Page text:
4. Thank you for this post! I will be interested to read about your experiences at open houses, how you ultimately make your decision and also the comments that other readers make, We moved to NOLA literally like 3 weeks ago from TN and I have been overwhelmed not only with moving but with all this school pressure too! We LOVE being here and have fallen in love with the city but the education system is so different. In TN, pretty much everyone goes to public school and there is no choosing, you go where you are zoned. My son just turned 5 in September. In TN, you have to be 5 before August 30, therefore he did not start K before we moved, so he will be one of the oldest in the class when he starts next fall and we are perfectly fine with that. I just don’t even know where to start, everyone asks “Where will he be going to school?” and everyone has their own opinion as to what school is best. I’m not sure private school is in our budget right now (I am a SAHM currently) so we are definitely looking at charter schools. My degrees are in education so I know I will be picky but ultimately I just want the best possible education and best fit for my son, Would you care to share what schools are on your list to attend open house and how you even start the process of finding open houses, application deadlines, etc? I am so new here and so lost. Please do keep sharing on this topic, its an important one, especially for us newbies to NOLA. Thanks!

  5. Hi Johnna! Welcome to New Orleans! This city is truly amazing, but it can be like moving to a foreign country at times. There are hurdles here that I could never have imagined in my home state. That being said, so much depends on where you live.

    There are public advanced academies that require testing for admission and their sign up starts this week. If you click the link to Metairie Academy in my post, it will take you to their website.

    As for private or parochial, I’m in the same boat as you. I will be attending as many schools as I can this fall. There are a few public schools in both Jefferson Parish and Orleans Parish that are great.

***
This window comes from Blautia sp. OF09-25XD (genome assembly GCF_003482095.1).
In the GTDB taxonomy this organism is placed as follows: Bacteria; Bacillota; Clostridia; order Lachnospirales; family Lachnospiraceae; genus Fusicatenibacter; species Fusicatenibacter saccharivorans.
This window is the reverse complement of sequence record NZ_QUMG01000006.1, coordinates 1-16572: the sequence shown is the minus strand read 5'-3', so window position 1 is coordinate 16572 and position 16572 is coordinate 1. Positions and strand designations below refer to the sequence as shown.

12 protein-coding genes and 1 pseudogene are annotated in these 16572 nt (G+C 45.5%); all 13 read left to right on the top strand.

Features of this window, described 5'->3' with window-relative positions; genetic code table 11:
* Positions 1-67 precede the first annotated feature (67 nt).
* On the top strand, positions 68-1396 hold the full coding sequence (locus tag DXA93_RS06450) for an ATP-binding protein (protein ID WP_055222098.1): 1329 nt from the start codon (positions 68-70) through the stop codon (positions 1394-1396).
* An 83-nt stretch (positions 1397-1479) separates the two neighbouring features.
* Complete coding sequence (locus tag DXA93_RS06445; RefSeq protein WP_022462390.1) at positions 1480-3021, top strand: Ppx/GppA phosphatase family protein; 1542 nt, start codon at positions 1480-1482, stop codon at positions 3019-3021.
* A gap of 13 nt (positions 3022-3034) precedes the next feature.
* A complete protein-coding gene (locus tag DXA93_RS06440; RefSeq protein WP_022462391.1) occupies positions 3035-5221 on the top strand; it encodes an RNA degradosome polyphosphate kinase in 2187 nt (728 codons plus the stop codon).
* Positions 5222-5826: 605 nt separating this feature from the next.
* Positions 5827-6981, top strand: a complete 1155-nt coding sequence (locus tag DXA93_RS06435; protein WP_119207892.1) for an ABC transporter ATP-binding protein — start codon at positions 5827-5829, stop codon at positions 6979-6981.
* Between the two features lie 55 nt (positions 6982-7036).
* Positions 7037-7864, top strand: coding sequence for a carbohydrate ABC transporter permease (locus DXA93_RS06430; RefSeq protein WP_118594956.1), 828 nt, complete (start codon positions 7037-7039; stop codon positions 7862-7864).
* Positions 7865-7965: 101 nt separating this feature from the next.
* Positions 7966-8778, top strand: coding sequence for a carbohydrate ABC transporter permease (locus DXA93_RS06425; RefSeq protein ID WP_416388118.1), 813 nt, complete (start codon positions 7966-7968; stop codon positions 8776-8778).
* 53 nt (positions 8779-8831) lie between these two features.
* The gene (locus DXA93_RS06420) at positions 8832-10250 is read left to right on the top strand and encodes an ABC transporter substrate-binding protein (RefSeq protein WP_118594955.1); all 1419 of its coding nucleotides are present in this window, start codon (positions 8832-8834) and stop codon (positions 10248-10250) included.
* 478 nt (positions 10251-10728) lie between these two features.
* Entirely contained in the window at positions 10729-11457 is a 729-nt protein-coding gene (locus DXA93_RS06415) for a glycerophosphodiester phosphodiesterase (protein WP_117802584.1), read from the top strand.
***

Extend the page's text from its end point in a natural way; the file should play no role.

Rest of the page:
My top private/parochial contenders are Country Day, St. Catherine, Stuart Hall, Ecole Bilingue de la Nouvelle Orleans, St. Francis Xavier and (since writing this) if I lived in Orleans Parish, I’d place Lycée Français on the list as well. If you are in Orleans, I’d also strongly consider Lusher.

    Good Luck! I hope to see you at the Moms Night Out! ^

  6. Great article and thoughtful conversation. We are a public school family all the way. It’s the only thing we considered. Thankfully there are more and more good public schools coming on-line. There are less options with Pre-K then Kindergarten. This is for Orleans Parish only.

    Pre-K – Morris Jeff, Audubon, Lycee Francais and Hynes (only for talented and gifted and almost exclusively Lakeview because they zip-code preference.)
    Kindergarten – All of the above and Lusher, ISL, Bricolage

    The hard thing is that the application processes start the year before and it’s almost impossible to get in if you don’t apply early. Some schools use an application process called OneApp and the others have their own process.

    My girls will be entering Morris Jeff in the fall as Pre-K 4 students! We are thrilled…this was our top choice. I like that they are an International Baccalaureate school…we know lots of families there that love it…it’s our neighborhood school and mostly I love the diversity in the student body. Very thoughtfully done.

    Welcome to New Orleans and Good Luck! You will find the right place for you and your kids!!

  7. I just realized this is an old post…It came up new in my Facebook Feed…that’s weird! Oh well…Someone may need the help one day!

  8. Hi Geneva –

    I’m just now seeing this on Facebook as well, and your information was incredibly helpful. My son is only 1 now, but I’m definitely feeling the school pressure from people around here. I am also not from here, and am learning the ropes. Thanks for your comment.